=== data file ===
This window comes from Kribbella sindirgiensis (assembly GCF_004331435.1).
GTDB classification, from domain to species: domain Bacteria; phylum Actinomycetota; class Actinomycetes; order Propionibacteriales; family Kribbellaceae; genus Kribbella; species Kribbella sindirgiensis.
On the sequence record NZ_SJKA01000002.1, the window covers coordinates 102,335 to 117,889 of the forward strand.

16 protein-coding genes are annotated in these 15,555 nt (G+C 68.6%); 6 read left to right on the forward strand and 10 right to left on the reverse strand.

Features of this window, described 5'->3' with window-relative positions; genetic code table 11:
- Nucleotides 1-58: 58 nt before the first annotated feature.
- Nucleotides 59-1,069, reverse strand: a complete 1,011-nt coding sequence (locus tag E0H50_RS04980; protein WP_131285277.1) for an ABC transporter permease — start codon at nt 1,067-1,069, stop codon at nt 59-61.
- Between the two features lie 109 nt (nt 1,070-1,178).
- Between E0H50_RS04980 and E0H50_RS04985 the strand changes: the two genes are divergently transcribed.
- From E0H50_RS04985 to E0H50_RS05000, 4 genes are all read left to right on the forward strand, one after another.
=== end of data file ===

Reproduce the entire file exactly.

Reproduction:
This window comes from Kribbella sindirgiensis (assembly GCF_004331435.1).
GTDB classification, from domain to species: domain Bacteria; phylum Actinomycetota; class Actinomycetes; order Propionibacteriales; family Kribbellaceae; genus Kribbella; species Kribbella sindirgiensis.
On the sequence record NZ_SJKA01000002.1, the window covers coordinates 102,335 to 117,889 of the forward strand.

16 protein-coding genes are annotated in these 15,555 nt (G+C 68.6%); 6 read left to right on the forward strand and 10 right to left on the reverse strand.

Features of this window, described 5'->3' with window-relative positions; genetic code table 11:
- Nucleotides 1-58: 58 nt before the first annotated feature.
- Nucleotides 59-1,069, reverse strand: a complete 1,011-nt coding sequence (locus tag E0H50_RS04980; protein WP_131285277.1) for an ABC transporter permease — start codon at nt 1,067-1,069, stop codon at nt 59-61.
- Between the two features lie 109 nt (nt 1,070-1,178).
- Between E0H50_RS04980 and E0H50_RS04985 the strand changes: the two genes are divergently transcribed.
- From E0H50_RS04985 to E0H50_RS05000, 4 genes are all read left to right on the forward strand, one after another.